- Memory chips giant cuts Q4 earnings and sales steer

- Consumer gadgets spending hit by inflation pressures

- Stock has lost 42% in 2022 and likely to fall on Friday

The semiconductors industry has always been cyclical, so microchip manufacturers tend to do well when the global economy is strong. But the opposite is also true, so deep cuts to guidance by Micron Technology (MU:NASDAQ), a sector bellwether, will be seen by investors as another grim warning that recession is just over the hill.

Micron reported mixed third-quarter results overnight that beat analyst estimates, but slashed Q4 guidance in a pointer to a gloomy backdrop ahead for the chipmaker as excess inventories and slower spending on consumer electronics hurt demand.

Micron Technology reported Q3 earnings per share of $2.59, 6% ahead of the consensus forecast of $2.44, on revenue of $8.64 billion, which also nudged north of estimates pitched at $8.63 billion.

In Q4, Micron now expects EPS and revenue of $2.46 and $8.68 billion, way below the previous analyst consensus of $2.62 and $9.05 billion.


The backdrop for chipmakers including Micron has deteriorated sharply this year as demand for consumer electronics has been rocked by supply-chain disruptions, geopolitics and surging inflation.

Global shipments of total devices including PCs, tablets and mobile phones are on pace to decline 7.6% in 2022, according to data released on 30 June by technology research firm Gartner. Shipments of PCs are expected to fall 9.5% this year, while smartphones volumes are projected to retreat 5.8%.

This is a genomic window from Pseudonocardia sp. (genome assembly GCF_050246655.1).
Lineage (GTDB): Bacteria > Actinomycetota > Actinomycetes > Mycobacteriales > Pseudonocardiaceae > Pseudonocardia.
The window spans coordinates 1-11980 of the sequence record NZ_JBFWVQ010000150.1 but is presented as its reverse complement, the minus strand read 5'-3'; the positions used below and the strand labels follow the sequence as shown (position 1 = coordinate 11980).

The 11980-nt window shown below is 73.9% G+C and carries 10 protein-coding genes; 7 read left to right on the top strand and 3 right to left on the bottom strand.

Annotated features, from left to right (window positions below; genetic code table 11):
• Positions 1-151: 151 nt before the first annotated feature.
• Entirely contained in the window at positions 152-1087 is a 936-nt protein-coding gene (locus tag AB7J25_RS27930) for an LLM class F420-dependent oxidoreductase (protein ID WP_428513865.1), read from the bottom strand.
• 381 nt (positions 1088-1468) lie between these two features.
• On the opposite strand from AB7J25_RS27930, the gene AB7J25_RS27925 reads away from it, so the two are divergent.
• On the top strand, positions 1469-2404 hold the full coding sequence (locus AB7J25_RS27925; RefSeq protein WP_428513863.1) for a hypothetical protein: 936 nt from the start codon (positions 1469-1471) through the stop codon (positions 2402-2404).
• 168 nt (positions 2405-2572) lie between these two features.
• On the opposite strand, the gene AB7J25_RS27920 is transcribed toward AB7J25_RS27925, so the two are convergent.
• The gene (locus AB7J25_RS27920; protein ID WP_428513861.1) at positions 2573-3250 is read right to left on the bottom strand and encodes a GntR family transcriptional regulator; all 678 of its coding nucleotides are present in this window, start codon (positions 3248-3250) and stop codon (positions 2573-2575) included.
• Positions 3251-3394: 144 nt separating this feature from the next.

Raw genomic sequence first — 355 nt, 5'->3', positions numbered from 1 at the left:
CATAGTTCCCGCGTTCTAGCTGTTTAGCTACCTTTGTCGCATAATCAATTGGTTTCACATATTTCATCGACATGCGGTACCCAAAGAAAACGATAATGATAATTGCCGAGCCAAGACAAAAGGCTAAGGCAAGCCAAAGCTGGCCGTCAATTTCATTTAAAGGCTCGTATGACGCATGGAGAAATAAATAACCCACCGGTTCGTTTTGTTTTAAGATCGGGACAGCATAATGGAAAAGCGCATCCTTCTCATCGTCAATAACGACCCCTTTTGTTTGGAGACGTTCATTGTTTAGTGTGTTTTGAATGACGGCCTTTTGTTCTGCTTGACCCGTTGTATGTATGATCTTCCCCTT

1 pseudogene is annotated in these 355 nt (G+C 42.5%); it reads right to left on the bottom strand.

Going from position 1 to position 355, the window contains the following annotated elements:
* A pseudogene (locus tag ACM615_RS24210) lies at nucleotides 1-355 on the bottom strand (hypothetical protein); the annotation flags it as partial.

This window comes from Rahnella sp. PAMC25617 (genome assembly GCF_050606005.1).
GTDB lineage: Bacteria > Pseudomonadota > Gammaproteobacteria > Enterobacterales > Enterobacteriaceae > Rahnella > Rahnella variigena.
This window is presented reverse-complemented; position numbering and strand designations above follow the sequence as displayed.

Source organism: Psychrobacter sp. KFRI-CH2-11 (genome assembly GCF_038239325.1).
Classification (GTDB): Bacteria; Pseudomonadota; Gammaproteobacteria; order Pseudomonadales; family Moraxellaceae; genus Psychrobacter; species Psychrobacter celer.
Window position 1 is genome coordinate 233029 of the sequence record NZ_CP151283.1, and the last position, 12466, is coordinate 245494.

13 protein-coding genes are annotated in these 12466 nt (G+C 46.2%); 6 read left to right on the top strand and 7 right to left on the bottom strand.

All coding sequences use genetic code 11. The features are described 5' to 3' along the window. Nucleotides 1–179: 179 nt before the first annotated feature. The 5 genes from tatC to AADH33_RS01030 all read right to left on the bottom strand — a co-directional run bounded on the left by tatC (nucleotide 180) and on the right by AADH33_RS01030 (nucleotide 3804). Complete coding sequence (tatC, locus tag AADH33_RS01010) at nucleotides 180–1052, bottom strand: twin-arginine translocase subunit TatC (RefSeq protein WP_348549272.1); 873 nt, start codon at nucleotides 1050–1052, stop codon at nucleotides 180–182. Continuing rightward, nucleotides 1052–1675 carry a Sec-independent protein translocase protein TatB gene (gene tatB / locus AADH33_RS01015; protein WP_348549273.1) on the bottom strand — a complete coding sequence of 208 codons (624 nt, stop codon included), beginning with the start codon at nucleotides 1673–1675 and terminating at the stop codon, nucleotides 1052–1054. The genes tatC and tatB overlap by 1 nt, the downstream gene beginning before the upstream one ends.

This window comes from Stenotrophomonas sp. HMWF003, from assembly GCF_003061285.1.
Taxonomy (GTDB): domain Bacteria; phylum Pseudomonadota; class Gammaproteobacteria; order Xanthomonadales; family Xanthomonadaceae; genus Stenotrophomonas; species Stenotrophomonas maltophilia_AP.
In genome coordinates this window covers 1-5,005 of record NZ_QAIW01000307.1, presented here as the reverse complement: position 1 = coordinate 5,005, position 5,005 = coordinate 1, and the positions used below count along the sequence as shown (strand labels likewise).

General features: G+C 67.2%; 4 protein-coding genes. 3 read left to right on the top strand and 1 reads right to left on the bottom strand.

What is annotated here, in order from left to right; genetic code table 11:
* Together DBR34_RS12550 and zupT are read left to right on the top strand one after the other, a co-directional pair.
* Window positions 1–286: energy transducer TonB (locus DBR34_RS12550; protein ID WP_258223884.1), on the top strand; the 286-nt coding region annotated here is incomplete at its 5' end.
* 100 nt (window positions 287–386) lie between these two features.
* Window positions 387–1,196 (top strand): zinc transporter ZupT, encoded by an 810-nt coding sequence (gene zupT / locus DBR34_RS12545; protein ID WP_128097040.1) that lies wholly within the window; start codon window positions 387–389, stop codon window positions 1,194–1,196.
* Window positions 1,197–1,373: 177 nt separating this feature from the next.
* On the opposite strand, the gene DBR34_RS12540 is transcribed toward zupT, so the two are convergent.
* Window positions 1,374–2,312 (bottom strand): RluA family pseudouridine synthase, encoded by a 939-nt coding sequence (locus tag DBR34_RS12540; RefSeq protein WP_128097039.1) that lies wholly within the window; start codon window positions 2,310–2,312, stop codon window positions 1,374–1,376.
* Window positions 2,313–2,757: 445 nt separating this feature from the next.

In response to the ‘weakened’ demand environment, Micron said it was taking action to moderate its supply growth in fiscal 2023.


Micron is a big supplier of memory chips. Consumers tend to buy more smartphones, home computers, TVs, cars and all sorts of other things that rely on memory chips to work, and US and European consumer-spending growth cooled in May.

Micron shares, which have fallen 42% so far in 2022, are set to lose another near-4% when Wall Street reopens later today.

Tech companies with ties to PCs, such as Intel (INTC:NASDAQ), Nvidia (NVDA:NASDAQ) and Microsoft (MSFT:NASDAQ), have adjusted their plans and are slowing some hiring. HP (HPQ:NYSE) and Dell Technologies (DELL:NYSE) are grappling with slower sales of low-cost laptops that had boomed during the pandemic.

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Issue Date: 01 Jul 2022